The Defense Information Systems Agency is planning major upgrades to the Pentagon’s classified and unclassified networks, according to twosolicitations released Nov. 15. The move represents a key technical milestone that will enable the department’s shift to cloud computing.
DISA may issue two or more contracts supporting a new requirement called Department of Defense Network (DoDNET) Services, which will deliver network operations and management, engineering, cybersecurity, and other support services, as well as capabilities such as software-defined networking.
Although the term “cloud” appears only once in each solicitation, the DoDNET Services contracts are intended to provide defense agencies with a stepping-stone to the CSRA-built MilCloud 2.0 and other Pentagon cloud programs.
“DOD is committed to providing the warfighter with an information environment that transforms data into actionable information rapidly and efficiently,” Pentagon spokesperson Heather Babb wrote in a statement to Bloomberg Government. “That’s why we are accelerating the optimization of DOD’s IT infrastructure with a focus on cloud adoption and data center consolidation as part of DoD’s reform activities.”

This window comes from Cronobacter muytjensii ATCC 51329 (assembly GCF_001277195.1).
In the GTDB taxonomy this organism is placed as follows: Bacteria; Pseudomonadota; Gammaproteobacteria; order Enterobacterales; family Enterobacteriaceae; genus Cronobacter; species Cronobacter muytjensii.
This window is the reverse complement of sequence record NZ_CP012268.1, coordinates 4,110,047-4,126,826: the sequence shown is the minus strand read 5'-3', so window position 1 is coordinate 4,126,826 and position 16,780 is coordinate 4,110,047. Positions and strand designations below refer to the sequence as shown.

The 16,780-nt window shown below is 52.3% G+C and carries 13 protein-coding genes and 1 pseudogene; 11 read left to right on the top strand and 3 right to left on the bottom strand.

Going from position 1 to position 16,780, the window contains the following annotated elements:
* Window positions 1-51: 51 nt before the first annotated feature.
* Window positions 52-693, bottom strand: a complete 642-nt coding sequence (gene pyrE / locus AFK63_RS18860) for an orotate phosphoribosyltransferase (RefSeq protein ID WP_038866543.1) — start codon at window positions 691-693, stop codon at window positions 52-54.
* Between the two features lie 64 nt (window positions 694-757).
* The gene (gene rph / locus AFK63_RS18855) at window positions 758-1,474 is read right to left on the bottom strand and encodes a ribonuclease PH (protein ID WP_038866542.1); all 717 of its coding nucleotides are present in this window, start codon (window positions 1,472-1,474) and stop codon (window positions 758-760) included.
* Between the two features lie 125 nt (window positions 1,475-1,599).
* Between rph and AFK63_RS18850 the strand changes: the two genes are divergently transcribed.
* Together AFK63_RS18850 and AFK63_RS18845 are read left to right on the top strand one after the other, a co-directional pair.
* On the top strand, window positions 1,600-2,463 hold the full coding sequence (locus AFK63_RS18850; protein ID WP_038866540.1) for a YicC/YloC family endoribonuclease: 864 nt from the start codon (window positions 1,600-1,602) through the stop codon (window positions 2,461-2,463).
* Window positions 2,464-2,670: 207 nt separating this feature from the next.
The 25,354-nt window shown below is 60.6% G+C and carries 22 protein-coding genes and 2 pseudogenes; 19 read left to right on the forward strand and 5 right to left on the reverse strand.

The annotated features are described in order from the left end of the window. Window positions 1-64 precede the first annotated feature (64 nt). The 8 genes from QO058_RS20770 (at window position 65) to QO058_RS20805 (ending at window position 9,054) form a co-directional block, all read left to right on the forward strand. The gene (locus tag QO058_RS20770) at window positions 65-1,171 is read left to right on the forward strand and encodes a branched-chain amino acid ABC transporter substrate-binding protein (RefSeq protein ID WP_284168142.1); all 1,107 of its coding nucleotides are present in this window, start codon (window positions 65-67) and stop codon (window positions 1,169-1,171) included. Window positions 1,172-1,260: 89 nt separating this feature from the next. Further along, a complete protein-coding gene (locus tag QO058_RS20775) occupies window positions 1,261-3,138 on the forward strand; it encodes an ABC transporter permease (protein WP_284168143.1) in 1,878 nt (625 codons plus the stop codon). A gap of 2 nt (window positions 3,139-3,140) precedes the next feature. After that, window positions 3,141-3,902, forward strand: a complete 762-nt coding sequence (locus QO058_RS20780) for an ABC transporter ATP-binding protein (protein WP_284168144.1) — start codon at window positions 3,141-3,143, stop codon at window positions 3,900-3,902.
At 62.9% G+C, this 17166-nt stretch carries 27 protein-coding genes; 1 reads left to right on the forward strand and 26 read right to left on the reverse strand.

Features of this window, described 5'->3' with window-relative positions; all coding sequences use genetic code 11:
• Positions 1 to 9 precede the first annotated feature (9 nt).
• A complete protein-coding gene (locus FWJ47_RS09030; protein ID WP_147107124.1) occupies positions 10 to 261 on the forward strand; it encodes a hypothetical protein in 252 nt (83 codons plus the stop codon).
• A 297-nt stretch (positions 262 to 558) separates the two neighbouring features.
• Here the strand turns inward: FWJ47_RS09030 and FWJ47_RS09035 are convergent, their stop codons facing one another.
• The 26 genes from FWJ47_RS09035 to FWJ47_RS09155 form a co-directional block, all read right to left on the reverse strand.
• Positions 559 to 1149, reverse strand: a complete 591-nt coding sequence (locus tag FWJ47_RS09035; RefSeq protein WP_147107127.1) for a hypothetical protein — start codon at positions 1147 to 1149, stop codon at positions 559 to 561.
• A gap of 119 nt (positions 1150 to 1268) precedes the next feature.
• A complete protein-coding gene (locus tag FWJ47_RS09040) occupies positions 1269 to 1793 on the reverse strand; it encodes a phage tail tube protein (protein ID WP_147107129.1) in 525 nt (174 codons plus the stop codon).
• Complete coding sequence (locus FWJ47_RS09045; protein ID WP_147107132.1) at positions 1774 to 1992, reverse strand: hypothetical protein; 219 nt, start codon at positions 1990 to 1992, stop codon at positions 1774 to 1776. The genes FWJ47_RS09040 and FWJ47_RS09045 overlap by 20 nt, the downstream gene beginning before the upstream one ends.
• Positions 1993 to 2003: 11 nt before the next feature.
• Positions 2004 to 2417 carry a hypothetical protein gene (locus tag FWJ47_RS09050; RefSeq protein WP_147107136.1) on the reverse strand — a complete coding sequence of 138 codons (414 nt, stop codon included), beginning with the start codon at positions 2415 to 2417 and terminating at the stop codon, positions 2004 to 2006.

DoDNET users will include more than 50,000 employees within the Pentagon’s “fourth estate,” referring to the group of civilian-led Pentagon agencies that includes DISA and the Washington Headquarters Services.
In May, then-acting Pentagon chief information officer Essye Miller directed all fourth-estate agencies to migrate their IT assets to the Pentagon’s MilCloud 2.0 environment. In late August, DISA posted a sources-sought for “rapid cloud migration” to MilCloud, but canceled it only two days later.
To be eligible for consideration, contractors must be certified to perform work on the Pentagon’s secret internet router protocol network (SIPRnet) and its unclassified network (NIPRnet). The Pentagon is placing special emphasis on experience with “rapid network provisioning using innovation and automation, process maturation, and thoughtful cost reduction methodologies,” according to the solicitation.
One contract will be open to all competitors, while the other will be set aside for a certified Historically Under-utilized Business Zone, or HUBZone, business. DISA has not yet released ceiling values for either DoDNET Services solicitation. Based on the scope of work to be performed, Bloomberg Government projects that the first contract could be worth $100 million or more. The second could be worth $10 million to $100 million. The deadline to respond to both solicitations is Dec. 7.
Although DoDNET Services will focus on fourth-estate agencies, it may foreshadow additional network modernization opportunities across the Pentagon in preparation for enterprise-scale cloud programs, such as the Joint Enterprise Defense Infrastructure, or JEDI, program.
Chris Cornillie is a federal market analyst with Bloomberg Government.